Websites that list the rates of many mortgage companies are known as aggregator sites. These sites enable borrowers to make side-by-side rate comparisons.
Be wary of such sites, regardless of how professional they look or how long they've been in business. If you go to a popular aggregator site and look at 30-year fixed rates, for instance, you'll see maybe 20 or 30 lenders all touting their rates — and they'll be all over the map.
Some will quote rates with no points, some with one point, even some with 1.375 points. At the very least, it's confusing to the borrower. At worst, it's misleading. How can mortgage rates vary so much from one lender to another? In fact, they can't. That's because they price their loans on the same index. But they try and confuse buyers with various rate/point combinations.
You may want to use an aggregator site as a reference tool, but don't put too much stock in it. It's an advertisement. The rates may not be valid, even though today's date is right next to the rate. You'll find some rates that are legitimate and others that are not. You'll also see some very low interest rate quotes from mortgage companies that you've never heard of. Although their rate quotes can be enticing, to say the least, you can't determine whether the company — and more important, the loan officer you will be working with — is competent.
Another common type of website takes a loan application from you and then asks mortgage companies to “compete” against one another for your loan. Lending Tree pioneered this approach. It's certainly legitimate, but it's important to know there are other companies in existence that attempt to model the “bidding” process but in reality are only lead generators for loan officers.
Some loan officers don't develop and nurture relationships to drive their business. Instead, they pay for leads from a company that has names and contact information on people who want further information about mortgage loans.
It's no secret how lead-generation companies get their information: Some comes from public records, and some comes from potential borrowers who give their information to the lead companies.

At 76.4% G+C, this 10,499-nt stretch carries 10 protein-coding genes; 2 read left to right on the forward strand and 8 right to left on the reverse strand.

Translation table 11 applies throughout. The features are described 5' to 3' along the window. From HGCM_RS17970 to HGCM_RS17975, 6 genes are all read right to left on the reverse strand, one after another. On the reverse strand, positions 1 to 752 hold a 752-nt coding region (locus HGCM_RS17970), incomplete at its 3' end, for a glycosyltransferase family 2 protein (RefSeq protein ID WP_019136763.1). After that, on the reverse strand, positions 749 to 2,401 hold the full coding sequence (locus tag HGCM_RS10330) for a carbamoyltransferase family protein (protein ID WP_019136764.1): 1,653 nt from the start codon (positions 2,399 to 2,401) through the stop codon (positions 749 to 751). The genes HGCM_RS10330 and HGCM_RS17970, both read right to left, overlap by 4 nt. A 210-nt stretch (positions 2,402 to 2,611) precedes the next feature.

When you're shopping for interest rates, you'll see various advertisements for companies that will take your basic information and then have mortgage companies call you directly. You fill out a form and submit your contact information, and then the lead company puts it in its database for sale to loan officers.
Oftentimes you'll be lured into giving your information based on an ultralow interest rate you saw advertised online. Even though you may know in your head that the rate being advertised is probably too good to be true, you decide, “Aw, what the heck, it's worth a shot!” Soon you'll be contacted by mortgage companies you've never heard of.
The simple fact remains that you have not applied for any mortgage so far, and the mortgage companies that contact you have no idea whatsoever of the advertised rate you saw. They only know that you may be interested in a mortgage.
I recall filling out one of those online forms for that very reason — because I saw an ultralow rate advertised. I didn't actually want a mortgage, but I did want to watch the mechanism to see what would happen after I filled out the lead generator's online form.
After a couple of days (which surprised me because I thought I would have been contacted sooner), I got one call from a woman who said she was referred to me and asked what I was looking for.
I told her that I had already indicated that on the form I had filled out after seeing the ultralow rate. She said she didn't have that information and repeated her request: “What type of loan are you looking for?” I said I wanted a refinance at the 3 percent rate advertised. She said that she didn't have anything that was 3 percent and wasn't aware of any rate being advertised by the lead company. I told her that it was advertised, and then I waited on the phone while she went to the very same website I did. That's when she saw the low rate.
She told me she was sorry that she couldn't get that rate but did have some very competitive programs and would I mind if she reviewed them with me? I told her I did mind and hung up the phone.
There is no reason to use an online company to get your financing. You'll be working with people you've never heard of (and whom you're likely never to hear from again). Such mortgage companies close a loan, then go back to the pile of leads they bought from a lead generator.
On the other hand, a loan officer who is local and who has been referred to you will do whatever it takes to keep her reputation intact. Loan officers get paid only when they close a deal. If they gain a reputation of screwing up deals, they'll find themselves out of work because no one will send business their way.
When using an online company, what do loan officers bring to the game? Do they care about getting more business from you in the future? Do they want you to refer them to your friends and neighbors? Do they have a relationship with your Realtor?
If you went to your closing table and found that the interest rate you'd been quoted was not on your loan papers or that previously undisclosed closing costs had magically appeared, do you think a local loan officer who had been referred to you and was thoroughly vetted would have misquoted you in the first place or done whatever it took to get things right? Of course, if you did your homework that's exactly what would have happened.
An online lender may not care about the long term, only the now. And if online lenders mess up your loan, they simply go back to the pile and grab another lead.